I would encourage those who are following this series and who have not read the comments by John Hobbins (cf. Jim West and Art Boulet) to do so. Much of the discussion of inerrancy is really a matter of semantics, so though we are saying different things, much of the meaning and significance we attribute to our own articulations of Scripture is the same. I might add that since the semantic significance of inerrancy is so flexible, simply confessing inerrancy hardly fulfills the burden often placed on such confessions. If certain bodies of Christians are going to use inerrancy to define them, then we must pay particlar attention to how they are defining inerrancy. If you twist the word to fit your own understanding of Scripture and then suggest that you are in agreement with the tradition of Christianity that confesses inerrancy, particularly when you know your confession is drastically different than this larger tradition, you are masqarading as something you are not. This is a large part of why I choose to emphatically state that I am not an inerrantist. I believe I would be willing to confess, as John does, that Scripture is perfect, flawless, even inerrant–in so far as I am understood to be speaking of Scripture as I might speak of my wife (who is, after all, perfect and flawless). But if my confession of inerrancy is ultimately liturgical, then why would I place myself within the stream of tradition that does not understand inerrancy as a liturgical expression of faith? When the evangelical world insists on defining its boarders using a rational concept of inerrancy (and this is how must in my own faith tradition would understand the word), I cannot help but to polarize myself by rejecting such a confession. Perhaps in doing this, I sacrifice the term inerrancy, but I do this in order to preserve that aspect of Scripture that I believe makes it truly unique. After all, it is not the term inerrancy that is important, it is what we mean by it. While I maintain that I am not an inerrantist, I am yet someone who confesses Scripture to be God’s Word, a message that is useful for those things Paul mentions in 2 Tim 3:16-17. (This was supposed to be a brief comment preceding my main point, but I seemed to have gotten carried away. Now on to the main thesis of this post.)
4. Inerrancy assumes an external standard of truth exists against which Scripture can be examined.
I want to begin by saying that this objection to inerrancy equally applies to errancy. If you want to call yourself an errantist, by what standard of error do you examine Scripture to determine it is errant? Both inerrantists and errantists alike (I would consider myself neither) must be able to provide the standard they use to draw their conclusions regarding Scripture if those conclusions are to be taken seriously by others. Regarding those who would identify “error” in Genesis 2-3, John Hobbins writes:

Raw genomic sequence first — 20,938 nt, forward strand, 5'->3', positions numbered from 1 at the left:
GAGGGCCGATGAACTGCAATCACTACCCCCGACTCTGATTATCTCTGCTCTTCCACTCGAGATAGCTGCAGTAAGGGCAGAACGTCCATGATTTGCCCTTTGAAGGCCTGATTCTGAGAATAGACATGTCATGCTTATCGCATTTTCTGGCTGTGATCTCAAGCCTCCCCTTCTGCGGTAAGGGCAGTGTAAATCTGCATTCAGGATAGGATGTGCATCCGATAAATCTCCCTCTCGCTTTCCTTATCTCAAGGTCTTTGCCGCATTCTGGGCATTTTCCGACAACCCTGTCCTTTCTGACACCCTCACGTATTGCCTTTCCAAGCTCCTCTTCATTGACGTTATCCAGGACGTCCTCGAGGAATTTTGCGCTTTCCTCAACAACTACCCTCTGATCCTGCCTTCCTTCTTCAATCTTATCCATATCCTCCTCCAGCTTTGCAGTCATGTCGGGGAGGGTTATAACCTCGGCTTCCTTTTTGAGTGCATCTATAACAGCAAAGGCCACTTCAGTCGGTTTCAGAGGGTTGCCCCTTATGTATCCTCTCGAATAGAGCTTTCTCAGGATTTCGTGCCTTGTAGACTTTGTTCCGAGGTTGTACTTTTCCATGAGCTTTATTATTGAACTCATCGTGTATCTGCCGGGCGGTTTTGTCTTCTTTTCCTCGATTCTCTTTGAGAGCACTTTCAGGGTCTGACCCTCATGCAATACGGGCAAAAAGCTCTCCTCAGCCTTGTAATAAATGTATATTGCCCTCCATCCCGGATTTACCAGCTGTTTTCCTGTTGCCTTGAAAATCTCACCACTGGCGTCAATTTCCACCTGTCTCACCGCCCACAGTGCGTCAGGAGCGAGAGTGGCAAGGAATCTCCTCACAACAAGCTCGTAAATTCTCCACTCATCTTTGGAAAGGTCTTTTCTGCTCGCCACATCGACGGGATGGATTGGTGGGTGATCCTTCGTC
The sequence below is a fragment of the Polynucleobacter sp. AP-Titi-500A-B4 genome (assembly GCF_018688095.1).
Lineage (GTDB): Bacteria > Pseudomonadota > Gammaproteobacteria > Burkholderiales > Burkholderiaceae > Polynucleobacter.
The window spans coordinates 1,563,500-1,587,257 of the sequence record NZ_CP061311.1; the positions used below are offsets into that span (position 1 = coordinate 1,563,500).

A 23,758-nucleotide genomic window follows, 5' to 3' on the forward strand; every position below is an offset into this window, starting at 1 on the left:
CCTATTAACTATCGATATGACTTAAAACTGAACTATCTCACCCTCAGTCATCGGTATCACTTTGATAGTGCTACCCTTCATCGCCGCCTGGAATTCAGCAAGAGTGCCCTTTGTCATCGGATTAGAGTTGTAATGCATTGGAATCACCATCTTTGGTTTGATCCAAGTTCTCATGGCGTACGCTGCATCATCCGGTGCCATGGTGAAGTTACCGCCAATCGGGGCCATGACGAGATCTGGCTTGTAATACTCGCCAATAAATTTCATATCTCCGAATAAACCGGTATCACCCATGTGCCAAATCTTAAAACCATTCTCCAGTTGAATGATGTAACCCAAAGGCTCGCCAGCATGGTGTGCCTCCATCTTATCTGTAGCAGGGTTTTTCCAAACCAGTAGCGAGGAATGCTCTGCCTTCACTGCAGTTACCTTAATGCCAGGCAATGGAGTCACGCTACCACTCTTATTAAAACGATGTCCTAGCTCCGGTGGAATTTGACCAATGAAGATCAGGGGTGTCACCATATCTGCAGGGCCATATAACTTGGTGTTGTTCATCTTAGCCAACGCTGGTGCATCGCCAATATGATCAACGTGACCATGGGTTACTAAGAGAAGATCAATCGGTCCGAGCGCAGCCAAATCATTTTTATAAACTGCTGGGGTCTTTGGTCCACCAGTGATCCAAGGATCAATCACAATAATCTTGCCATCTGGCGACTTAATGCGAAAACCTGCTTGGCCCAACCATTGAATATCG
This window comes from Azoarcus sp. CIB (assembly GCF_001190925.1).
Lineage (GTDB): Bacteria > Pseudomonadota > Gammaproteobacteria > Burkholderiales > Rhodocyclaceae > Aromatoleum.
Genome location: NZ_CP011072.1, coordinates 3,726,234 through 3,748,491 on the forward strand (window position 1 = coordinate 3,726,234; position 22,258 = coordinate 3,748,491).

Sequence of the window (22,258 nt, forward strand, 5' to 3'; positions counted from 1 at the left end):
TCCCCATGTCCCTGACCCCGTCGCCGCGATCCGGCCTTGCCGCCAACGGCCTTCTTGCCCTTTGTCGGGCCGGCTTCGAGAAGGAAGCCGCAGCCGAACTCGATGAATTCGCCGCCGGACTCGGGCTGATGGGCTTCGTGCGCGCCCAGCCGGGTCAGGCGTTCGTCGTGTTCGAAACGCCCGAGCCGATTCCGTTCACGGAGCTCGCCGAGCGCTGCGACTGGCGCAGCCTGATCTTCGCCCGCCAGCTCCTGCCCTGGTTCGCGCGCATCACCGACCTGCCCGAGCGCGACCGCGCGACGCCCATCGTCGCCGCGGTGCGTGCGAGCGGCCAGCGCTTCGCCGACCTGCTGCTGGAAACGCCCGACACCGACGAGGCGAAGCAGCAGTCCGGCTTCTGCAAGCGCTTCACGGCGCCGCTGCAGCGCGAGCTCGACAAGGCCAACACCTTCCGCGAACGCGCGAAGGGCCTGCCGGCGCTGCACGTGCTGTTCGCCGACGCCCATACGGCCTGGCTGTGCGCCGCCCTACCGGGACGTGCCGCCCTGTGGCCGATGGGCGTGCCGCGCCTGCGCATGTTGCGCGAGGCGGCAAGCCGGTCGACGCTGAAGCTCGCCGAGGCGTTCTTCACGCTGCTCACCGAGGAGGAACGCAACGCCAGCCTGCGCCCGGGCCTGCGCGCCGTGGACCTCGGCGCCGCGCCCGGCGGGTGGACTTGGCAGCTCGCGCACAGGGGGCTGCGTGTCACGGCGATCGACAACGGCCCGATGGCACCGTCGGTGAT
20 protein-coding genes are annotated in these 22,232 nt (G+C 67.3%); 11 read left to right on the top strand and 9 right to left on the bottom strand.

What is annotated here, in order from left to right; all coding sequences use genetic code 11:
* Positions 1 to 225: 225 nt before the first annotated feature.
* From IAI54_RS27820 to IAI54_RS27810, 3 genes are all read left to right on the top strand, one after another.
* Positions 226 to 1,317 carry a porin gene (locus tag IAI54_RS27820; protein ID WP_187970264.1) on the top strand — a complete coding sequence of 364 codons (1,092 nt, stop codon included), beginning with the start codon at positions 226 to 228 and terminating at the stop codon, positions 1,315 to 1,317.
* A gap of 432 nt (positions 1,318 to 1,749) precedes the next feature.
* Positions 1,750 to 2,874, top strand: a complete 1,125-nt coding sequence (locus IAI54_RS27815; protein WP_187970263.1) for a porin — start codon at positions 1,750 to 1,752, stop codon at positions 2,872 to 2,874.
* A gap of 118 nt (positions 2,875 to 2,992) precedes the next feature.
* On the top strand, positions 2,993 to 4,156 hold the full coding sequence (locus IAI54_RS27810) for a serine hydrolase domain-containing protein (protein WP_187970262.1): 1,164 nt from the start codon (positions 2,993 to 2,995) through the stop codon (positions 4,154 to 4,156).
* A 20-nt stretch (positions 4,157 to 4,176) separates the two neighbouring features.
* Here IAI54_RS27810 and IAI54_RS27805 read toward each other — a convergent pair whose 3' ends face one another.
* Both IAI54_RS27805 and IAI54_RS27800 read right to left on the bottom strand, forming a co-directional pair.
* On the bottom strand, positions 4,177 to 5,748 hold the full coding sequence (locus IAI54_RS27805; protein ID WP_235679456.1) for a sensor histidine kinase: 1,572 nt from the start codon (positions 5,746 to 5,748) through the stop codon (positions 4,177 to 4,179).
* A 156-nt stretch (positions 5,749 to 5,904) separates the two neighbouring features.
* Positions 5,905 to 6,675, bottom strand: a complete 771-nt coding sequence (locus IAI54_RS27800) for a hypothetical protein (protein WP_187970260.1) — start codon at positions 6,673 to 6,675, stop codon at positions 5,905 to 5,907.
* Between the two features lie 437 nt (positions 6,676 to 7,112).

The notion that Gen 2-3 is errant because Eve is made from one of Adam’s ribs and there’s a talking snake is just perverse. The notion that the story is made up if we couldn’t take a time machine back to the events recounted and make a home video of it all is no less perverse.
I wholeheartedly agree. That the ontological existence of women is not rooted in a male rib does not inevitably lead to the conclusion that the author of this text in Genesis “got it wrong.” Perhaps a more ridiculous example would be from the New Testament, Jesus’ parable of the Mustard Seed. The Gospel of Mark records Jesus as describing this seed as “the smallest of all the seeds on earth.” Naturally, there are smaller seeds on the earth, but Jesus can hardly be faulted for this statement. If our everyday speech was always subjected to such ridiculous scrutiny, language would become dull and uninteresting. If the communication of truth were restricted to historical narrative (conceived of by modern standards), then many truths, even in our modern age, would cease to be told.
Returning to inerrancy, the only way for inerrantists to cogently argue that Scripture is without errors is to appeal to an external standard of truth and/or error. In this light, the Bible cannot be as it is in so many creeds and confessions, the norma normans, the norm that norms all other norms. Its function of norming might be sound, but it does not hold precedence to the norm against which it is being justified. I find it funny that those most interested in inerrancy are likely those most inclined to confess that Scripture is the norma normans. This aside, where is the external standard of truth against which Scripture can be examined? This is the crucial element missing from the confession of inerrancy, namely a standard upon which all men can reasonably agree against which Scripture can be examined for error. Because of my ignorance in this matter, I simply cannot make the empirical observation that Scripture is inerrant.